The Washington Post’s Eugene Robinson urges 2014 Democratic candidates to run on Obamacare, because "Wishy-washy won’t work."
Robinson’s column cited the results of a Florida special election for a congressional seat in an evenly divided district where a Democratic dream candidate who had won statewide lost to a flawed Republican.
According to Robinson, the Democrat "defended President (Barack) Obama’s signature achievement but added the caveat that she wants to ‘keep what’s right and fix what’s wrong.’"
Robinson insists that "’fix what’s wrong’ sounds weak and equivocal." What the Democrats must do is "play offense on Obamacare, not defense."
Republicans hope Democrats take Robinson’s advice.
Obamacare has been a technical failure; its central promise — "if you like your plan, you can keep your plan" — was fraudulent; the fundamental economic assumptions behind Obamacare were wrong; and Obamacare’s primary goal of signing up Americans, especially young Americans, lacking health insurance is floundering.
Obamacare is less popular today than it was when the bill passed.
Seven Democratic Senate seats will be contested in states Mitt Romney won in 2012; three opened by retirements. Fifteen seats, perhaps 17 — only two held by Republicans — are considered competitive, most currently held by Democrats who voted for Obamacare.
Republicans need six more Senate seats for a majority; 2014 is shaping up as a big year for Republicans.
Analyst Sean Trende of RealClearPolitics forecasts: Democrats lose, citing "a grim picture for Senate Democrats. … (T)he president would have to get his approval above 50 percent by Election Day before they would be favored to hold the chamber."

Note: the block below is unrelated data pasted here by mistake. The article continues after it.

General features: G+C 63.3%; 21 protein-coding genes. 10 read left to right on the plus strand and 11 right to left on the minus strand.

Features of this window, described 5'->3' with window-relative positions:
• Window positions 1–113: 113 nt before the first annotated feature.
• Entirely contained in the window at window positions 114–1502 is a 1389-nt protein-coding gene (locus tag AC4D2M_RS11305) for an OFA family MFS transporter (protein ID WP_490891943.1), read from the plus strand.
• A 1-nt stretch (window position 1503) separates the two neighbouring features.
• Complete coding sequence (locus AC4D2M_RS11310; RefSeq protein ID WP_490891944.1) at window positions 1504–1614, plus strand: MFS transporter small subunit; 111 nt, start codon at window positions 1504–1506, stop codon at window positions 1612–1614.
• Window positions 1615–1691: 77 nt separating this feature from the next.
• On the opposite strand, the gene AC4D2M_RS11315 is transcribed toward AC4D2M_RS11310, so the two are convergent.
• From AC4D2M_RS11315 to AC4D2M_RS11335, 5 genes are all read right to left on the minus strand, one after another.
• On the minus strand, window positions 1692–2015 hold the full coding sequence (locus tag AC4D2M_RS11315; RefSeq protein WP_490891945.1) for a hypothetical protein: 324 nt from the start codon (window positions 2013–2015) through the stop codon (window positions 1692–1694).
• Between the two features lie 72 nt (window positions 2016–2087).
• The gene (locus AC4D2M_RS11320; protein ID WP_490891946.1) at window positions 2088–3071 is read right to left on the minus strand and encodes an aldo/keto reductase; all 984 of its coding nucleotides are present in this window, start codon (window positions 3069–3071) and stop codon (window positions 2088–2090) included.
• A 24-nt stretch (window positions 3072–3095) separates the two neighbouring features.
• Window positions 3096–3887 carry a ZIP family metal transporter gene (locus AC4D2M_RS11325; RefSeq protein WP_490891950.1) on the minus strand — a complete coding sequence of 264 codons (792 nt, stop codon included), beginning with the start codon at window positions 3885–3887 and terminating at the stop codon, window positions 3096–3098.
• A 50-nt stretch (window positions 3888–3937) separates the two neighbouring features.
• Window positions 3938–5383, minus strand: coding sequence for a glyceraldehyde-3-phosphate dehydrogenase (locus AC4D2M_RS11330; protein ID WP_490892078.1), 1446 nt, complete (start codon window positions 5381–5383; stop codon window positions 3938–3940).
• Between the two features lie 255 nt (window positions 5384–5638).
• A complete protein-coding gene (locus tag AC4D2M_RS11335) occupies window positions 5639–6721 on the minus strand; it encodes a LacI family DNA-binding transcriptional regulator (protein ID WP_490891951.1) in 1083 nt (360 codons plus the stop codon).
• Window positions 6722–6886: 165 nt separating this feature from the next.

Some polls have the president’s approval rating in George W. Bush territory — below 40 percent.
Trende sees "Democratic losses of between seven to nine seats." In "the most common outcome," Republicans take over the Senate.
A late February New York Times/CBS News poll favored Republicans, who may extend their House majority, too. Asked how they plan to vote for the House, "42 percent say they will back Republicans in November, and 39 percent indicate that they will back Democrats."
Nine House Democrats who announced they’re retiring and two who resigned, all of whom voted for Obamacare, apparently agree with the poll.
Dan Henninger of the Wall Street Journal:
"As American voters watch Obamacare continue its Godzilla-like rampage across the national health-care landscape, it’s worth considering the collateral damage this political monster may be doing to the Democratic brand itself.
"(W)hether from laziness or arrogance, the party is now producing political contraptions that are monuments to inefficiency, incomprehension and unworkability. Before ObamaCare, it often went unnoticed. But the health-care law sits out in plain view, letting every voter connect the dots between political promise and nonperformance."
The Obamacare "keep, but fix option" posed by Eugene Robinson and many hopeful Democrats presents a conundrum for both parties. With the general election less than eight months away, both must offer something — soon.
Republicans who advocate repealing Obamacare must agree on a consolidated plan to replace it from a number of alternatives they’ve advanced.
Democrats who advocate fixing Obamacare must offer their fixes.
But even Democrats aren’t betting on the Democrats to succeed.